What the hell is Florida Power Thinking?

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While the heading of this post is mine, the story comes from the National Parks and Conservation Association:

Everglades National Park…home to the largest wilderness area east of the Rockies; home to the largest protected mangrove ecosystem in the western hemisphere; and home to 68 federally threatened and endangered species. 

Does this sound like a place for giant towers puncturing the landscape with multiple power lines stretching as far as the eye can see? We don’t think so either.

The National Park Service is currently accepting public comment on a proposal that would allow Florida Power and Light (FPL) to build massive transmission lines through Everglades National Park. The use is completely incompatible with the designated purpose of the Everglades, and it is therefore necessary that FPL find an alternative route. Taxpayers are the rightful owners of America’s national parks, like the Everglades. Conveying a track of Everglades National Park–also a U.S. World Heritage Site–to a for-profit utility for a transmission lines corridor poses a threat to the Everglades ecosystem and conflicts with long-term restoration efforts. This is definitely not the way to treat a World Heritage Site.

Take Action: Submit your comments to Everglades Superintendent Dan Kimball and tell him that Everglades and all national parks are owned by the American people and are not for power lines.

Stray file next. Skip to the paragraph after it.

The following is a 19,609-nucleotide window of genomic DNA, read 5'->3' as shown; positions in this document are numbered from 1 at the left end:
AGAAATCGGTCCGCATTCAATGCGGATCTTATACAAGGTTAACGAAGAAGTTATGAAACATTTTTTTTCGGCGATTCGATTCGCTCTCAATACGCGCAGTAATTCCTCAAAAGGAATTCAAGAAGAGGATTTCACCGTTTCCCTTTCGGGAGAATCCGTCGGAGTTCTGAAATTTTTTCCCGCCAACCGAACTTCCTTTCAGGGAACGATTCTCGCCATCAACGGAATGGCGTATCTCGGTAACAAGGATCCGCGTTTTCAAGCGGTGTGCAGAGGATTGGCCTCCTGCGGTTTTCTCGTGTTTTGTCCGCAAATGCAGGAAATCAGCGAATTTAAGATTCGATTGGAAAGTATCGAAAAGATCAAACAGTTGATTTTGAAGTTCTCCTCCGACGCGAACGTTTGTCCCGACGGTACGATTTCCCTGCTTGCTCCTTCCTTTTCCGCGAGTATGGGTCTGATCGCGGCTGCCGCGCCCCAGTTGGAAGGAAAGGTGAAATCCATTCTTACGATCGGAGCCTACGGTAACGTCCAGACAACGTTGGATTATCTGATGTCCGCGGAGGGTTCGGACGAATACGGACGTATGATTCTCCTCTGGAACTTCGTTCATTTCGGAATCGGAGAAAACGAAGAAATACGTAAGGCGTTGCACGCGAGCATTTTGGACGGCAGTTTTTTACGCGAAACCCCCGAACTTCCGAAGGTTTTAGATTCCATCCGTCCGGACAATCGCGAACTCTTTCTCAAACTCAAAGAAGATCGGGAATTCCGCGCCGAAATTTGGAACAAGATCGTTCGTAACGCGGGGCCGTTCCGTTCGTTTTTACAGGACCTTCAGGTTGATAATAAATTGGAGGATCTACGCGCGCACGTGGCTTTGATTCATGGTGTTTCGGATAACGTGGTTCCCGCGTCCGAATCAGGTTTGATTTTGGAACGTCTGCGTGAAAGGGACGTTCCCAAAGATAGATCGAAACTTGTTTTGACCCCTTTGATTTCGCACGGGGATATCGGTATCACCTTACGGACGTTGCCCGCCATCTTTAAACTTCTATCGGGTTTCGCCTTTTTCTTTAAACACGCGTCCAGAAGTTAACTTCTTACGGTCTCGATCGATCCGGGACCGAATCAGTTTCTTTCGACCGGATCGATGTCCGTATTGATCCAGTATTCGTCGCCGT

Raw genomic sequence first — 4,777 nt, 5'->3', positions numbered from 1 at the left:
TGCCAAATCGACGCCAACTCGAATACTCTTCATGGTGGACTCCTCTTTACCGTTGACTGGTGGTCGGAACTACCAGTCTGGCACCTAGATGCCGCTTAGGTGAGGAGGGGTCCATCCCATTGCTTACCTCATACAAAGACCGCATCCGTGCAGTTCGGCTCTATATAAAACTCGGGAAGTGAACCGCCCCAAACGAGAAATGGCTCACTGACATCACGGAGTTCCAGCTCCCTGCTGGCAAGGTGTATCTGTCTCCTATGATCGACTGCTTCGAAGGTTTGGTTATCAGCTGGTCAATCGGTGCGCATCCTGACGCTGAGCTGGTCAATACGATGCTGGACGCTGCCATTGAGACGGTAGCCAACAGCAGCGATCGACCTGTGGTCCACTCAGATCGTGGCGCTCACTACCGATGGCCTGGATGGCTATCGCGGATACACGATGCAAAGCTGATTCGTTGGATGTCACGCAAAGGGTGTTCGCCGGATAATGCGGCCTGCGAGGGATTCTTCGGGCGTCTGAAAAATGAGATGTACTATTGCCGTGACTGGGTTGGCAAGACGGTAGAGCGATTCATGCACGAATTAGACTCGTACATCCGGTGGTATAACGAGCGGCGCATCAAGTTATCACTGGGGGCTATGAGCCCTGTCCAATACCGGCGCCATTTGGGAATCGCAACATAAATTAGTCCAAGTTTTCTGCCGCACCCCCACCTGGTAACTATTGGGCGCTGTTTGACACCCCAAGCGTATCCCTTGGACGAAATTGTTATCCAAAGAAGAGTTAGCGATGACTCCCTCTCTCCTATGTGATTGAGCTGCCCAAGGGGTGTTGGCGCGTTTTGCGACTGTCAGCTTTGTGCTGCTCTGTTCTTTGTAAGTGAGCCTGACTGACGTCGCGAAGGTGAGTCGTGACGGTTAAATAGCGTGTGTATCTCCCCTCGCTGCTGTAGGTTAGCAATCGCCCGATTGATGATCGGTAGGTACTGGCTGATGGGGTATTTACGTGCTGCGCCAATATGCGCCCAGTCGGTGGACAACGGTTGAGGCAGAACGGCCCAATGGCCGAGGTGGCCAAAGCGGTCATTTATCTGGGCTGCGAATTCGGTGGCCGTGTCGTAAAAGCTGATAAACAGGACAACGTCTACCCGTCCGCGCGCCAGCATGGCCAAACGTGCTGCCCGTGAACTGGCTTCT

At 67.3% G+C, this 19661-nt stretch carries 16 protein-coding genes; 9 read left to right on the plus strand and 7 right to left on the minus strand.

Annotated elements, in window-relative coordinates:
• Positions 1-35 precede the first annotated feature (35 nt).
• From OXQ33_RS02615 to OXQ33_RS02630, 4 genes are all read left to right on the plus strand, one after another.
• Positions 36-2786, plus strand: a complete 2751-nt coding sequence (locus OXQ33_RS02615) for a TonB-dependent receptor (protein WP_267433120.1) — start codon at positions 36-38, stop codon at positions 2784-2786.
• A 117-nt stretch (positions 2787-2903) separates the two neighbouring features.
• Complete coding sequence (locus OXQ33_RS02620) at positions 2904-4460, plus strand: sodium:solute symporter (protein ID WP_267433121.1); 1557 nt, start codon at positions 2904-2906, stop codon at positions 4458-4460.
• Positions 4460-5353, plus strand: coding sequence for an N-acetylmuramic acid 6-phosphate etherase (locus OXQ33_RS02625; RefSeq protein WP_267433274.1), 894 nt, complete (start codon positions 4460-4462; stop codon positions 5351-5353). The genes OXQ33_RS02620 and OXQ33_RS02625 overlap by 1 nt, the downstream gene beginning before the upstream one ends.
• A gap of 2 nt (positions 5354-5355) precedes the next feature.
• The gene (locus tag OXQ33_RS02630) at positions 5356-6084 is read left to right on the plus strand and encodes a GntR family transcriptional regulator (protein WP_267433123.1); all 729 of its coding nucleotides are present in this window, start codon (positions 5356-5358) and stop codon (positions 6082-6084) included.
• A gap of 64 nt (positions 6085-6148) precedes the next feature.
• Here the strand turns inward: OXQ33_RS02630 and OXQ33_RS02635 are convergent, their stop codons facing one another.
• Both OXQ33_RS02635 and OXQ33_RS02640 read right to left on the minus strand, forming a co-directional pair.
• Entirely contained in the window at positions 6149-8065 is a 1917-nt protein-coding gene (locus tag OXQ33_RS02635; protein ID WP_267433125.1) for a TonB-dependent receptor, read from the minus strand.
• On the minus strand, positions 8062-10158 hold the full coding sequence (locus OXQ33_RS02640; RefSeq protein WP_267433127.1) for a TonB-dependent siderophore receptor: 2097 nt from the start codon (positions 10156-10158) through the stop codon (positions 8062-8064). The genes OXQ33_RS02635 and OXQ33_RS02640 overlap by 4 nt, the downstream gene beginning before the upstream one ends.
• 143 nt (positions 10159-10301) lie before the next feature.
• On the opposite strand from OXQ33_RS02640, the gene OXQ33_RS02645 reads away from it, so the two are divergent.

Growing up in Florida, I learned that “swamps” were often simply tolerated as junk land that needed to be fixed in some way. In the panhandle, Tate’s Hell swamp was logged to death while the natural flow of the water was dammed up with the logging roads. In south Florida, the Everglades is constantly under threat due to water and air quality issues, invasive species and the sprawl of nearby cities. Power lines through the swamp are another one of the many insults.

Let’s try to stop them from being built.

See also, a new threat to the Grand Canyon in House Funding Bill Reverses Policy to Protect Grand Canyon

Malcolm

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This short introduction to Glacier National Park’s Swiftcurrent Valley will delight, entertain, and offer a glimpse into the dramatic history of the most beautiful place on Earth… or so many visitors claim!

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3 responses

  1. You are certainly right about this. We are facing growing efforts to exploit all of our wild lands, parks wilderness and roadless areas in the name of “progress”. We will either somehow stop that trend or face the extinction of our species. It will stop either way: I hope the species decides on the better route.

    • Meanwhile, there’s a new threat to Grand Canyon as a rider on a House of Representatives funding bill seeks to undo a moratorium that protects the park and the river from uranium mining contamination. It’s always something, always a new outrage and a new petition and a new battle somewhere. Sometimes I want to ask what the hell are all of us thinking?